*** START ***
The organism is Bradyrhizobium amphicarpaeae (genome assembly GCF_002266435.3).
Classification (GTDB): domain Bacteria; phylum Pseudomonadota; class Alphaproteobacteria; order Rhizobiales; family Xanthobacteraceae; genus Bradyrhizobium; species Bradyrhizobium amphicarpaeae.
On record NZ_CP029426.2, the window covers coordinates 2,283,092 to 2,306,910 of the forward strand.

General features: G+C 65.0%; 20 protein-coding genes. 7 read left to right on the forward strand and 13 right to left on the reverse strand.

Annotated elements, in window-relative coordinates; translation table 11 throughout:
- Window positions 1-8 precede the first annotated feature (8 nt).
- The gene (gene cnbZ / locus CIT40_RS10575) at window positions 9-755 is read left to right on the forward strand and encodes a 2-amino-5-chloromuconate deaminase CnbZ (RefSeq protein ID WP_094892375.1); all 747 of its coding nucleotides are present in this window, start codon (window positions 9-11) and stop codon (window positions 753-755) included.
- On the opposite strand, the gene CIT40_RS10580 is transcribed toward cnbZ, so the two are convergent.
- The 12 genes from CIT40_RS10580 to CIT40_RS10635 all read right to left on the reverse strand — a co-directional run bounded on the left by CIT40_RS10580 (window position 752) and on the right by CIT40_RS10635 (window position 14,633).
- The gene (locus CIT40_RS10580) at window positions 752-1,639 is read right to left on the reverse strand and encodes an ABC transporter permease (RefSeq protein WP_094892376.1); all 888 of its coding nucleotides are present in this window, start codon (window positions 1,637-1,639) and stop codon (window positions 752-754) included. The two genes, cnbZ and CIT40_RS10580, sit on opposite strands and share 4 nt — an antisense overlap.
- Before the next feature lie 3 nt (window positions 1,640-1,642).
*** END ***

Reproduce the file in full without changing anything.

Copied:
The organism is Bradyrhizobium amphicarpaeae (genome assembly GCF_002266435.3).
Classification (GTDB): domain Bacteria; phylum Pseudomonadota; class Alphaproteobacteria; order Rhizobiales; family Xanthobacteraceae; genus Bradyrhizobium; species Bradyrhizobium amphicarpaeae.
On record NZ_CP029426.2, the window covers coordinates 2,283,092 to 2,306,910 of the forward strand.

General features: G+C 65.0%; 20 protein-coding genes. 7 read left to right on the forward strand and 13 right to left on the reverse strand.

Annotated elements, in window-relative coordinates; translation table 11 throughout:
- Window positions 1-8 precede the first annotated feature (8 nt).
- The gene (gene cnbZ / locus CIT40_RS10575) at window positions 9-755 is read left to right on the forward strand and encodes a 2-amino-5-chloromuconate deaminase CnbZ (RefSeq protein ID WP_094892375.1); all 747 of its coding nucleotides are present in this window, start codon (window positions 9-11) and stop codon (window positions 753-755) included.
- On the opposite strand, the gene CIT40_RS10580 is transcribed toward cnbZ, so the two are convergent.
- The 12 genes from CIT40_RS10580 to CIT40_RS10635 all read right to left on the reverse strand — a co-directional run bounded on the left by CIT40_RS10580 (window position 752) and on the right by CIT40_RS10635 (window position 14,633).
- The gene (locus CIT40_RS10580) at window positions 752-1,639 is read right to left on the reverse strand and encodes an ABC transporter permease (RefSeq protein WP_094892376.1); all 888 of its coding nucleotides are present in this window, start codon (window positions 1,637-1,639) and stop codon (window positions 752-754) included. The two genes, cnbZ and CIT40_RS10580, sit on opposite strands and share 4 nt — an antisense overlap.
- Before the next feature lie 3 nt (window positions 1,640-1,642).